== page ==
Bill Lockwood: Was Jesus a “Refugee?”
by Bill Lockwood
As reported by CNN, a Methodist church in California is displaying a nativity scene depicting Jesus, Mary and Joseph as refugees in cages to “draw attention to the conditions faced by migrants seeking asylum in the United States.” The Claremont United Methodist Church, which is about 30 miles east of Los Angeles, “posted the photo on its website showing the three held in separate cages topped with barbed wire. The baby Jesus is wrapped in a silver foil blanket.” The “lead pastor” Karen Clark Ristine told CNN that “we thought about the most famous refugee family in the world.”
The United Methodist Church, ever ready to warp biblical narratives into liberal political messages, has displayed a stunning ignorance of the Bible. As Gary DeMar observes, “Leftists have little regard for the Bible unless it can be used to scold Christians for judging righteously … and to support socialism based on a passage about voluntary giving (Acts 2:42-45; 4:32-35).”
As I wrote in a former article, there are several biblical considerations that need be made. (1) God Himself established borders of nations. Read Acts 17:26. (2) God demanded that Old Testament Israel respect the borders of other nations. God gave Mt. Seir to Esau and his descendants for a “possession.” Therefore, Israel, when coming out of Egypt, was not to cross it (Deuteronomy. 2:5). The same regarded Israel’s respect of Moab’s borders.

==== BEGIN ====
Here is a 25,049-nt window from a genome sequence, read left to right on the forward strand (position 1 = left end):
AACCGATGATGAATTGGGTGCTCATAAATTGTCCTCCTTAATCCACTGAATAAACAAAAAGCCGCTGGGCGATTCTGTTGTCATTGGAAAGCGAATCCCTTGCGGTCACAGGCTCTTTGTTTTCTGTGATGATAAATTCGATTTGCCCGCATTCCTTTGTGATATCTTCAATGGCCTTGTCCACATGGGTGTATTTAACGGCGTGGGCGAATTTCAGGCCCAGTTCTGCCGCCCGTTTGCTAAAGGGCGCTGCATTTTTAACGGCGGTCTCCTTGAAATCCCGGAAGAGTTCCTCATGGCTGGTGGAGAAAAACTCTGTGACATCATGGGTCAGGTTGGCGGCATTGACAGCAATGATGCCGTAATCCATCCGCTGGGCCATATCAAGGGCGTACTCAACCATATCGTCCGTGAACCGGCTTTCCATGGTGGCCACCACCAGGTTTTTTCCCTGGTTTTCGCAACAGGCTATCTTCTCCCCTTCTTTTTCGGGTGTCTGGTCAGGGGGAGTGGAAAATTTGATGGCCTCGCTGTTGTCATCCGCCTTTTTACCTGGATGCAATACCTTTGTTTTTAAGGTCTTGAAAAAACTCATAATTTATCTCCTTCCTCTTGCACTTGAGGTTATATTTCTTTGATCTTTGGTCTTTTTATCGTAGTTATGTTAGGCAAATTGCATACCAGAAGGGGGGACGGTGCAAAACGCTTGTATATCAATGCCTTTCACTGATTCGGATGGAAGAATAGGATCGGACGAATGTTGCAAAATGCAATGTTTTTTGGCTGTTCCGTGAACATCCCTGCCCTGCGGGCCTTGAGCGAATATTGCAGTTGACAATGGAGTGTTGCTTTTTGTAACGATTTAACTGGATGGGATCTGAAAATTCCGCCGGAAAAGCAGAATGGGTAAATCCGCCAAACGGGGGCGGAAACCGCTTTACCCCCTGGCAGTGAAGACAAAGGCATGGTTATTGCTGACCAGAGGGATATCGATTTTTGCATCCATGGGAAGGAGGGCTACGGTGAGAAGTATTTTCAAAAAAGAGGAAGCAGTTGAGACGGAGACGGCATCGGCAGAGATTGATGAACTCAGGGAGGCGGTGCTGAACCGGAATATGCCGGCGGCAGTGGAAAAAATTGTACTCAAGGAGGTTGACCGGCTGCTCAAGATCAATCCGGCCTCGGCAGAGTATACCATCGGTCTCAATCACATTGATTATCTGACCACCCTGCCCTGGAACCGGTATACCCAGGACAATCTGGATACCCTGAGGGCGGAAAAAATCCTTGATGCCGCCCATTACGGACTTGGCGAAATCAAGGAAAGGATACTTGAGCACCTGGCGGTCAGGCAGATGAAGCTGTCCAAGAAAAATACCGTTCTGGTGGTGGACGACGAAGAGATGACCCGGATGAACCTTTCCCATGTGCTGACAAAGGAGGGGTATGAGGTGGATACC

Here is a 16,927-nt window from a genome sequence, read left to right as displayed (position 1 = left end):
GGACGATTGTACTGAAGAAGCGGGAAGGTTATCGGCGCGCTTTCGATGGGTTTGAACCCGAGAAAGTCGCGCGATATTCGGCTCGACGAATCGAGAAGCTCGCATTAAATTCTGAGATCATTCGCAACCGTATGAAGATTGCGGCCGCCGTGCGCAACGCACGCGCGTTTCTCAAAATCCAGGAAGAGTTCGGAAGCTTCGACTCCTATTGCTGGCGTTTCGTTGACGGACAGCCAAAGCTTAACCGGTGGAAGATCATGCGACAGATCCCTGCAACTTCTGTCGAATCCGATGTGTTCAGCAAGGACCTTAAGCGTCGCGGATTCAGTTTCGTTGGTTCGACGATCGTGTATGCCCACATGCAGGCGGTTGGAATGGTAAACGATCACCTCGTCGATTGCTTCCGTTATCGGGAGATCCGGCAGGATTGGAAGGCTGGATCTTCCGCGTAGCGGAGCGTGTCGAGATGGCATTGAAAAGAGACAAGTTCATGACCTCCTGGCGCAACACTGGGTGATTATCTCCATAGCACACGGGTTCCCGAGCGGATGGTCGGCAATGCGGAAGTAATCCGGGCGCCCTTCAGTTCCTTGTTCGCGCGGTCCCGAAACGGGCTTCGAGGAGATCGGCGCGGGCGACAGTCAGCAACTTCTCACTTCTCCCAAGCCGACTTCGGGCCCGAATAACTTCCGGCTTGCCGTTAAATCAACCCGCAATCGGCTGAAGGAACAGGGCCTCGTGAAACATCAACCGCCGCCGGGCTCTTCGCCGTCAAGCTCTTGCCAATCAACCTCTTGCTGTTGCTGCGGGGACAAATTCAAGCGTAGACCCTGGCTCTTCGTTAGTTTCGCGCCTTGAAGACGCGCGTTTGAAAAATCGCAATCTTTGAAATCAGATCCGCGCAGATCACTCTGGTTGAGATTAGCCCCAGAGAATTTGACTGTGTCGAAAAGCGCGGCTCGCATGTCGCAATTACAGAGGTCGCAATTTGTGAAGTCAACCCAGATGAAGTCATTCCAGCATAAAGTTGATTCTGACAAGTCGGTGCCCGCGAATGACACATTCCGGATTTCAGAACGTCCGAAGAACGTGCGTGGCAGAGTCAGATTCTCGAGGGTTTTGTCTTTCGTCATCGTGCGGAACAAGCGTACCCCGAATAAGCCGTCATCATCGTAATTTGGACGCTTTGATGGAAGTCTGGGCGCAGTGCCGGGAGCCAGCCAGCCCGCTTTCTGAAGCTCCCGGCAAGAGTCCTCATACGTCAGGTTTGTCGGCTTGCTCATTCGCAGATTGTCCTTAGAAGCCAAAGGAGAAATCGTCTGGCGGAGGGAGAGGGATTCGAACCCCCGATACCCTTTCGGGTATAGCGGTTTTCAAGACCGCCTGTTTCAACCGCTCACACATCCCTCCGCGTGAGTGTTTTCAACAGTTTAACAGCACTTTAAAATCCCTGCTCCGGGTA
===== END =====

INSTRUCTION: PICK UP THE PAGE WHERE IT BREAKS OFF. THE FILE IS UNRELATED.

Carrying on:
(3) Once settled in Canaan, the Israelites were sternly warned to “drive the Canaanites out.” The stated reason for this was to preserve the culture of Israel (Numbers. 33:51,52). (4) Even Abraham was deported once it was discovered that he lied to border agents. Read Genesis 12. (5) Regarding Jesus and the holy family, as DeMar notes, they were living within the confines of the Roman Empire. Egypt was part of the Roman Empire at the time of Jesus’ birth. Their escape from Bethlehem was only to another Roman Province. (6) Another command given to Joseph and Mary was that they were to return to their homeland after the death of Herod (Matthew. 2:20). DeMar asks, “How many refugees return to their home nations after entering the United States?”